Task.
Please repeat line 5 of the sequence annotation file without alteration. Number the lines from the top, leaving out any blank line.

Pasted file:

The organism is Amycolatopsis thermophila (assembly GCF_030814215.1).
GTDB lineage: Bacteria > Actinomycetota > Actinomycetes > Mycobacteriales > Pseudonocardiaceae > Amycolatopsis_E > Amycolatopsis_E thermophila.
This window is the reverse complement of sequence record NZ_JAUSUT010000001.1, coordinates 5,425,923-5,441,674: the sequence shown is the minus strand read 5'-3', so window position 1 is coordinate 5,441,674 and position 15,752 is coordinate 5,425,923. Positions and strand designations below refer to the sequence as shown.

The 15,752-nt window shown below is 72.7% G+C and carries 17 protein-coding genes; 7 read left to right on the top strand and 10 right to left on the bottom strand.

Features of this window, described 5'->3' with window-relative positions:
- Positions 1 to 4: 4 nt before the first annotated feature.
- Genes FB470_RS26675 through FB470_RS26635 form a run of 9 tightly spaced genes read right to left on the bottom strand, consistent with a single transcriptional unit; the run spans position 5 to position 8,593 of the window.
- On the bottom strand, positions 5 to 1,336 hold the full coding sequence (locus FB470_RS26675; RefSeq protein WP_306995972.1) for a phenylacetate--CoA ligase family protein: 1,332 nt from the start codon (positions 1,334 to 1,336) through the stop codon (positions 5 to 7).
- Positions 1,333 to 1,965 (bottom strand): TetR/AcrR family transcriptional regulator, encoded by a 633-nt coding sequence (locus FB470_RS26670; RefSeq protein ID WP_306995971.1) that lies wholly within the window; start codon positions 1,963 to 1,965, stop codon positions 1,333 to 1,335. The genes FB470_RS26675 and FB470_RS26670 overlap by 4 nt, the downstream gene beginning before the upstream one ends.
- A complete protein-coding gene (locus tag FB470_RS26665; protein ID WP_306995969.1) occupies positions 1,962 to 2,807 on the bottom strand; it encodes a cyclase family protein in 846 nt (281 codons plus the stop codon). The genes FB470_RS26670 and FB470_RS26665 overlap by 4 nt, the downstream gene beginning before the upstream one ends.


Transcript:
Features of this window, described 5'->3' with window-relative positions: